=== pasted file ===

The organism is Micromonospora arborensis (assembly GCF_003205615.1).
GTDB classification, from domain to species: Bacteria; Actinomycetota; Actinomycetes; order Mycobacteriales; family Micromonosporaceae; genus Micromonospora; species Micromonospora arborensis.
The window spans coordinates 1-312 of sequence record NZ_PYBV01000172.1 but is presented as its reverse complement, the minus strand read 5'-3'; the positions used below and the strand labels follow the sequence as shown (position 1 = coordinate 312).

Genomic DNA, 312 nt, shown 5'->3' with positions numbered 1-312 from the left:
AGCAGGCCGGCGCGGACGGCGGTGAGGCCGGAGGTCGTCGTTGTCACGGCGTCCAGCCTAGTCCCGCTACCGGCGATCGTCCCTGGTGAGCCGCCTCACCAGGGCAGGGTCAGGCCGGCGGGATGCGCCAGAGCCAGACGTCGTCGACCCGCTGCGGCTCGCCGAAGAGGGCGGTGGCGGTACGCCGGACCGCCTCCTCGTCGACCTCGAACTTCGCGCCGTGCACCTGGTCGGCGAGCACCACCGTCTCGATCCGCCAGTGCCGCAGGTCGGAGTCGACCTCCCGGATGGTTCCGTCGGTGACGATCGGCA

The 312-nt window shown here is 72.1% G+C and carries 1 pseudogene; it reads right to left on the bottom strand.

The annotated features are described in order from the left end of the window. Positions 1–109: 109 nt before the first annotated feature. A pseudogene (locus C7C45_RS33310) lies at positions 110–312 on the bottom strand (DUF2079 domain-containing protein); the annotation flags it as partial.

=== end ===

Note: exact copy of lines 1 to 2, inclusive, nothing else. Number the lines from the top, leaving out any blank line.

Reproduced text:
The organism is Micromonospora arborensis (assembly GCF_003205615.1).
GTDB classification, from domain to species: Bacteria; Actinomycetota; Actinomycetes; order Mycobacteriales; family Micromonosporaceae; genus Micromonospora; species Micromonospora arborensis.